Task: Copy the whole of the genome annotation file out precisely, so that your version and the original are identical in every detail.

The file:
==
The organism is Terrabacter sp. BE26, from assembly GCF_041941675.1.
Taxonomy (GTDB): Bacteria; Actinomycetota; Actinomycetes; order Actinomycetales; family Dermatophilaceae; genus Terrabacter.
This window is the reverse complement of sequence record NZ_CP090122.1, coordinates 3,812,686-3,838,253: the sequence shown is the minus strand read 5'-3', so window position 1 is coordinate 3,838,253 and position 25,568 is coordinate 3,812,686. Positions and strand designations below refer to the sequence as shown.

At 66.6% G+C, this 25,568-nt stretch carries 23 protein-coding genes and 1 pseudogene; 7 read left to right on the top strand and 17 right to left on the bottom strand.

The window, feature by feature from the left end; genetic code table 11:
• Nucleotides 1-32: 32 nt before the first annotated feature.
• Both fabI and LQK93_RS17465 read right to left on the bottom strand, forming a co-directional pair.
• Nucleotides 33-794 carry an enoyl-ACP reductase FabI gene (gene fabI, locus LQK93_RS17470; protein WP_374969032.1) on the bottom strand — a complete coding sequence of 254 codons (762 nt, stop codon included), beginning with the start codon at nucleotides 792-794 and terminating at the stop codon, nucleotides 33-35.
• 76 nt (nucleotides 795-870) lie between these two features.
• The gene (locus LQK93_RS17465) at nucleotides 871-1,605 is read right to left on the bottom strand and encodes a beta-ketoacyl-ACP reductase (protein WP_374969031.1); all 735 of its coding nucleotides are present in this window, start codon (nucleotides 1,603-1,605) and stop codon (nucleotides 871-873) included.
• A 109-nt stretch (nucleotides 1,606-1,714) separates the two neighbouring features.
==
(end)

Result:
The organism is Terrabacter sp. BE26, from assembly GCF_041941675.1.
Taxonomy (GTDB): Bacteria; Actinomycetota; Actinomycetes; order Actinomycetales; family Dermatophilaceae; genus Terrabacter.
This window is the reverse complement of sequence record NZ_CP090122.1, coordinates 3,812,686-3,838,253: the sequence shown is the minus strand read 5'-3', so window position 1 is coordinate 3,838,253 and position 25,568 is coordinate 3,812,686. Positions and strand designations below refer to the sequence as shown.

At 66.6% G+C, this 25,568-nt stretch carries 23 protein-coding genes and 1 pseudogene; 7 read left to right on the top strand and 17 right to left on the bottom strand.

The window, feature by feature from the left end; genetic code table 11:
• Nucleotides 1-32: 32 nt before the first annotated feature.
• Both fabI and LQK93_RS17465 read right to left on the bottom strand, forming a co-directional pair.
• Nucleotides 33-794 carry an enoyl-ACP reductase FabI gene (gene fabI, locus LQK93_RS17470; protein WP_374969032.1) on the bottom strand — a complete coding sequence of 254 codons (762 nt, stop codon included), beginning with the start codon at nucleotides 792-794 and terminating at the stop codon, nucleotides 33-35.
• 76 nt (nucleotides 795-870) lie between these two features.
• The gene (locus LQK93_RS17465) at nucleotides 871-1,605 is read right to left on the bottom strand and encodes a beta-ketoacyl-ACP reductase (protein WP_374969031.1); all 735 of its coding nucleotides are present in this window, start codon (nucleotides 1,603-1,605) and stop codon (nucleotides 871-873) included.
• A 109-nt stretch (nucleotides 1,606-1,714) separates the two neighbouring features.